Herpes Zoster.



Herpes zoster, sometimes known as zoster, zona, and more commonly as shingles, is an acute inflammatory disease of the skin, appearing over definite areas, accompanied by more or less severe, pain, with usually a unilateral eruption, characterized by the occurrence of groups of firm, tense, glaboid vesicles rising from an edematous base, sometimes followed by ulceration and scarring. The favorite location is on the head or face and about the trunk.

As to the etiology, the exact nature of the infection in herpes zoster has not been fully determined. To this infection, or the toxin arising, the posterior root ganglia show a decided susceptibility, but commonly only one is affected in a given case. The Gasserian and those from the third dorsal to the second lumbar spinal roots are more prone to attack than other ganglia. If the ganglia be secondarily involved in any inflammatory or destructive process, a similar eruption appears. An injury to a nerve trunk may cause an hepatic eruption limited to its cutaneous distribution. Herpes zoster sometimes occurs in connection with malaria, meningitis, typhoid, pneumonia and chicken-pox, and is frequent in tabes and paretic dementia. Arsenical, carbonic oxide gas and intestinal poisonings also give rise to this condition.

Pathological changes occur in the ganglia of the posterior roots of the spinal nerves. The most frequent finding is an interstitial inflammation of the ganglionic centers, less often a descending neuritis.

Symptoms.—Pain, neuralgic in character, often precedes the outbreak of the eruption by a few hours or days, attends the eruption in its course, and may, especially in old people, persist after the eruption has disappeared. The eruption comes out very rapidly or more slowly in two to six days, lasts for eight to ten days or longer, and invariably subsides in three or four weeks. Redness remains for a time after the eruption has subsided, and a few scars are often left, with sometimes pigmentation around. Exceptionally, gangrene occurs, and, if so, such cases are grave.

Wallace Beatty notes the following facts as to the sensory phenomena:

1. Children may have no pain. This is not invariable.

2. Young adults almost always have severe pain, which may need sedatives, but the pain usually subsides with the eruption.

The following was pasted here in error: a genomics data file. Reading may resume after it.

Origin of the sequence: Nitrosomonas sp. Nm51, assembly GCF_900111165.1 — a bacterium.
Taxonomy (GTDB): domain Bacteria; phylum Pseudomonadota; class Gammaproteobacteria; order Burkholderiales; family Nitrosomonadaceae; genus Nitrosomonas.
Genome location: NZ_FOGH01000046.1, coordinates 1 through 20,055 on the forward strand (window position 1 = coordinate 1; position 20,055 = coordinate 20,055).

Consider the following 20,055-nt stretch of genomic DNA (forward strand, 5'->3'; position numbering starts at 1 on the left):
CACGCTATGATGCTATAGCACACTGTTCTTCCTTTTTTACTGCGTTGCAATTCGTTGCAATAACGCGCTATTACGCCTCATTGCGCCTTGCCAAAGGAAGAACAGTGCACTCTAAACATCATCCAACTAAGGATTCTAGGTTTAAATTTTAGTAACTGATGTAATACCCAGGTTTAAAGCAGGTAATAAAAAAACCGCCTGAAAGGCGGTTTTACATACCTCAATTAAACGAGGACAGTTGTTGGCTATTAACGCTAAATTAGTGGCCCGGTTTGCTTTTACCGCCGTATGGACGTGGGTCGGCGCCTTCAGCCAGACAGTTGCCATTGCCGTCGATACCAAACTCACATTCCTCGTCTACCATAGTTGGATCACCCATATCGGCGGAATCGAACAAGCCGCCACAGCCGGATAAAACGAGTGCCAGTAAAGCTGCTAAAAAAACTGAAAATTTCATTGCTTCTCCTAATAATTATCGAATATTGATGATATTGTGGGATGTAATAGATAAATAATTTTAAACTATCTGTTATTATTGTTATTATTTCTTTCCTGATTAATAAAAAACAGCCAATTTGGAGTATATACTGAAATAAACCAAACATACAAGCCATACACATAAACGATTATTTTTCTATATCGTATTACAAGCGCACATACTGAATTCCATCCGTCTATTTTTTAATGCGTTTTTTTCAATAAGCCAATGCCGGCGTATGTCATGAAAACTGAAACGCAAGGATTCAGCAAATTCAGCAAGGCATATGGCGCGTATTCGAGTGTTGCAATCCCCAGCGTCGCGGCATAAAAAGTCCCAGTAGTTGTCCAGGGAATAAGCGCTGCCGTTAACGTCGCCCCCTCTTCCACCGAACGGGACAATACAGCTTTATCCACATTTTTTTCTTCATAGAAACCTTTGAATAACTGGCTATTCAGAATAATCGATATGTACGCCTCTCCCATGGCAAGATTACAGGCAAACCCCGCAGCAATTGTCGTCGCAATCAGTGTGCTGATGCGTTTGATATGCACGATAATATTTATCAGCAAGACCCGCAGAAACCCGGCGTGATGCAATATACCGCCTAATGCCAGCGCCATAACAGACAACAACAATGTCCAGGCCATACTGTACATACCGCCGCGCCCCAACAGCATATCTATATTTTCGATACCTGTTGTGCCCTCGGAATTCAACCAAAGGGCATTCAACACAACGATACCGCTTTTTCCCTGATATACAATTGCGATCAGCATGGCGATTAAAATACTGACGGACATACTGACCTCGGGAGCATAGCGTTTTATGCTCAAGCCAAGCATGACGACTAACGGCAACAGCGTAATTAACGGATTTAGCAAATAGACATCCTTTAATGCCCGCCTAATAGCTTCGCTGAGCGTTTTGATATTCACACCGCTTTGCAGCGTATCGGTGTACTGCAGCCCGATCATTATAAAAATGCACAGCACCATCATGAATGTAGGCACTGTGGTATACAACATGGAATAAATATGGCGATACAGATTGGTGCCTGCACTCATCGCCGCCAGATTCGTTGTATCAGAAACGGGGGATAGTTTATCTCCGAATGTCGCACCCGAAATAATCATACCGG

3. Old people suffer severely, and the pain commonly persists after the eruption has disappeared. Pain may persist for weeks or months, or indefinitely.

4. Numbness, which lasts, may be present later at the site of the eruption, The lymphatic glands may be affected early. The distribution of herpes zoster is peculiar and significant. It may occur in the course of any sensory nerve. Its most frequent location is one side of the thorax, due to a lesion of one or two dorsal posterior root ganglia.

Herpes zoster in connection with the trigeminal nerve, due to implication of the Gasserian ganglion, requires special mention. It follows the distribution of the three main branches of the fifth nerve very closely in some instances, and rarely invades the fields of two of them in one patient. This I find to be a favorite location of this disease in cases of general paralysis of the insane, the upper division of the fifth nerve frequently being involved.

Occasionally, when the function of neighboring motor nerves has been interfered with there may be ptosis or facial paralysis, according to the localization of the herpes. About one year ago a patient, aged sixty-five, coming under my care with an involvement of the fifth nerve, developed a marked facial paralysis, which cleared up in about six months' time.

The diagnosis is very readily made; only vesicular eczema and simple herpes are likely to be confounded with it. The course of the malady will clear the problem, as well as the anatomical relations of zoster, which are not presented by eczema. Herpes simplex, affecting the lips and nose in coryza and gastro-intestinal intoxications, and herpes genitalis are still unclassified as to participation of the root ganglia.

Treatment.—Careful consideration should be given to the treatment of herpes zoster. Rest in bed is necessary if the eruption is severe, with proper attention to the action of the bowels. It is often necessary to protect the surface from fiction of the clothes, as in thoracic herpes zoster. Protective and soothing local applications are useful, as a 1 per cent. cocaine ointment, or Lassar's paste. Collodion painted on sometimes hastens the absorption of the fluid and drying up of the vesicles, as does the use of alcohol. However, the local applications which have served me best in cases where the pain is severe are libradol, alternating with an ethyl chloride spray. Aconite and gelsemium are usually indicated as internal treatment. Arsenic has often been used, but we must remember that it is capable of producing the affection, and is likely to aggravate instead of benefiting the disorder. Sometimes the synthetic analgesics, as pyramidon, cibalgine and peralgia, are useful in alleviating pain.

Morphine may be found necessary to relieve pain, but should be used with the greatest care. Tonics may be administered to improve the patient's general condition.


Beatty, Wallace: Lectures on Diseases of the Skin.
Ormsby: Diseases of the Skin.
Sajous: Analytic Cyclopedia of Practical Medicine.
Church-Peterson: Nervous and Mental Diseases.

National Eclectic Medical Association Quarterly, Vol. 19, 1927-28, was edited by Theodore Davis Adlerman, M.D.